Personal Study of Gospel of Mark Chapter 1

Capernaum Outline

The Gospel of Mark is the earliest and shortest of the 4 gospels in the New Testament. Although the text seems to lack literary polish, it is simple and direct. This post is my personal study on Mark Chapter 1.

Mark Chapter 1:2 – Is it Malachi or Isaiah?

In the NASB and ESV versions, Mark 1:2 credited Isaiah as the prophet for the cited quote, As it is written in Isaiah the prophet: “Behold, I send my messenger ahead of You, who will prepare Your way“” . Other bible translations use, “As it is written in the Prophets“.

Besides this discrepancy, the cross reference in the NASB linked the verse to Malachi 3:1. I saw this verse when studying the Book of Malachi. So, why credit Isaiah?

Is there a similar verse in the Book of Isaiah? Apparently, I wasn’t the only one with this question. A search of the commentaries at Biblehub showed that others have noticed the difference too.

The reason is this. The quote in Mark 1:2 is actually made up of 2 verses in the Old Testament. The first part of the quote is from Malachi. The second part, “the voice of one who calls out, “Prepare the way of Yahweh in the wilderness! Make a level highway in the desert for our God” is taken from Isaiah 40:3.

The World English Bible shows this more clearly.

As it is written in the prophets,

“Behold, I send my messenger before your face,
    who will prepare your way before you: (Malachi 3:1)
the voice of one crying in the wilderness,
    ‘Make ready the way of the Lord!
    Make his paths straight!’” (Isaiah 40:3)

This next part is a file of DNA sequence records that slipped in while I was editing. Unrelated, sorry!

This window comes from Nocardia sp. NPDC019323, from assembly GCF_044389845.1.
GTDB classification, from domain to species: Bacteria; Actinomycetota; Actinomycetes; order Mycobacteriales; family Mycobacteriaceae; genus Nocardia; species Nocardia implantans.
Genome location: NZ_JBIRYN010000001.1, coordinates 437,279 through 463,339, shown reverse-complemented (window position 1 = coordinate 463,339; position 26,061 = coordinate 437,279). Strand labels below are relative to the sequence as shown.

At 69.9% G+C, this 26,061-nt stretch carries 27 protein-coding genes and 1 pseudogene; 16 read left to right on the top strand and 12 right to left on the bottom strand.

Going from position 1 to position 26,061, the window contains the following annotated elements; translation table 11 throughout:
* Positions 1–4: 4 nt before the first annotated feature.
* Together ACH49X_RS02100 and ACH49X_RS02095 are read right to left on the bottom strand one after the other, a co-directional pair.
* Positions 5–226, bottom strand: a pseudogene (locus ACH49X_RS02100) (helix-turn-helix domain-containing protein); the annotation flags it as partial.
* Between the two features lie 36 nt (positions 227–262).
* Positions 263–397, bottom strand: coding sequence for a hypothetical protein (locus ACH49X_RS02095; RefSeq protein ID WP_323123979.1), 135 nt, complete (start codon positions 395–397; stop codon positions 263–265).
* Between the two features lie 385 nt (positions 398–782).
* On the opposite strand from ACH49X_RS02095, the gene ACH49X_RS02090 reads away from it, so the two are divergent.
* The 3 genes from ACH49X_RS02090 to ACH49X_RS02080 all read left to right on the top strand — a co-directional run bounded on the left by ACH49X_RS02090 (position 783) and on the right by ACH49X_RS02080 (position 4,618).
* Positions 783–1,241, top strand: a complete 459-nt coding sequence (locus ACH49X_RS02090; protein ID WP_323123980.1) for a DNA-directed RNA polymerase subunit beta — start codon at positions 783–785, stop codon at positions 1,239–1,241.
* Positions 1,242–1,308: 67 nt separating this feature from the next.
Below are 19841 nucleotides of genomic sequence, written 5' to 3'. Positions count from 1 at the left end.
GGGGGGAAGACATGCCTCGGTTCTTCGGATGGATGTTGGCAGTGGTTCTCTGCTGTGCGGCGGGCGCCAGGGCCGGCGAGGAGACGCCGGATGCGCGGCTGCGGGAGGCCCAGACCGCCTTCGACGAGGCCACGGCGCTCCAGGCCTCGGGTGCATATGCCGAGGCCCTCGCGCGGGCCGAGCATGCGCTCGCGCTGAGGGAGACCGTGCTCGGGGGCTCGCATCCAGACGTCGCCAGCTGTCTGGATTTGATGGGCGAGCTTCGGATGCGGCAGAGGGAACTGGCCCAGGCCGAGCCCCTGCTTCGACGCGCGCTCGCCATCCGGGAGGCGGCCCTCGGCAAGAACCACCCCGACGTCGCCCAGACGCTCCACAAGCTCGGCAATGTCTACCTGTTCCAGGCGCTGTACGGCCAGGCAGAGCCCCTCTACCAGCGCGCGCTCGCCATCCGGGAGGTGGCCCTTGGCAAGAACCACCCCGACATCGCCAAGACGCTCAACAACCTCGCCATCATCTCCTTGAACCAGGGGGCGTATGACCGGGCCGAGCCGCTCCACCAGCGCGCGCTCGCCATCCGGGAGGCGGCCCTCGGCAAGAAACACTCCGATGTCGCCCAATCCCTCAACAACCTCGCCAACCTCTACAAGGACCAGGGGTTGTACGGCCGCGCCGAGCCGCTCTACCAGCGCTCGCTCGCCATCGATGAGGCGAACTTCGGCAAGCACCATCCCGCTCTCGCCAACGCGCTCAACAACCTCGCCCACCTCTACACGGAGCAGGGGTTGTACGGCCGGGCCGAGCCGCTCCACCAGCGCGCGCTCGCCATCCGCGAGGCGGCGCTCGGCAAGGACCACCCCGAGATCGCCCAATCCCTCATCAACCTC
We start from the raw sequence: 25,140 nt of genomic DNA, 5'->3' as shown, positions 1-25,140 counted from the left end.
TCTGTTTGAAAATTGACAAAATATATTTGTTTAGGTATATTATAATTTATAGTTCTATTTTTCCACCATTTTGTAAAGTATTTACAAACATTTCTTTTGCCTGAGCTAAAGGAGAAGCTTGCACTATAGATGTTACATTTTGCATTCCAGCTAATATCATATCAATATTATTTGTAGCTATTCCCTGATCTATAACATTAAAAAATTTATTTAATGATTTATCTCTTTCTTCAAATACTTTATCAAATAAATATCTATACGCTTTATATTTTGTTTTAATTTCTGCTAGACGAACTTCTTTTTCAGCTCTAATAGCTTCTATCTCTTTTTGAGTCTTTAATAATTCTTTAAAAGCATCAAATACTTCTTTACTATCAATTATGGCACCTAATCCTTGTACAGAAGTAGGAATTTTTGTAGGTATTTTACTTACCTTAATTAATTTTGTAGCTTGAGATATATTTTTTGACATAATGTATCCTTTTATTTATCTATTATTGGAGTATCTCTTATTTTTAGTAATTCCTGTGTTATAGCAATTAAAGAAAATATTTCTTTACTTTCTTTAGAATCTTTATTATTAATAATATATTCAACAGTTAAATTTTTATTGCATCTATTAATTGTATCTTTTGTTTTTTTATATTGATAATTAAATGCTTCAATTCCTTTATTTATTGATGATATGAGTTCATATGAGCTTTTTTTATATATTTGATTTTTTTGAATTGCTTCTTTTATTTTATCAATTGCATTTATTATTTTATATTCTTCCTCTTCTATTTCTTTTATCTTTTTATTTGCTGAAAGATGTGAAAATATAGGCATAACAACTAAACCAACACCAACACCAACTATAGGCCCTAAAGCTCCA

Mark 1:2-3 WEB

There are different explanations for this difference from the cultural and literary perspectives. I simply thought it cool to find that different prophets from different time periods have proclaimed the same promise of a Messiah from Abba God.

Mark 1:9-11 – You are my beloved Son

Jesus’ baptism at the Jordan River was also recorded in Matthew 3:13-17 and Luke 3:21-22. The highlight of this event for me is this:

A voice came out of the sky, “You are my beloved Son, in whom I am well pleased.”

Mark 1:11 WEB

God was speaking directly to Jesus. There is no mention here or in the other accounts whether others can hear this expression of love. It sufficed that Jesus heard it. Abba God established His relationship with Jesus. He is the Father, Jesus is the Beloved Son.

When Jesus started preaching, it was to reveal the good Father. The Old Testament ended in Malachi with a promise from God to mend the relationship between fathers and children.

Behold, I will send you Elijah the prophet before the great and terrible day of Yahweh comes. He will turn the hearts of the fathers to the children, and the hearts of the children to their fathers, lest I come and strike the earth with a curse.”

Malachi 4:5 WEB

The New Testament opened with God declaring that He is the Father to Jesus. Jesus extended that relationship to man. God is fulfilling His promise in the Old Testament. Isn’t this the best sequel?

The declaration in Mark 1:11 was repeated again at the Mount of Transfiguration as recorded in Mark 9:2-8, Matthew 17:1-13 and Luke 9:28-26.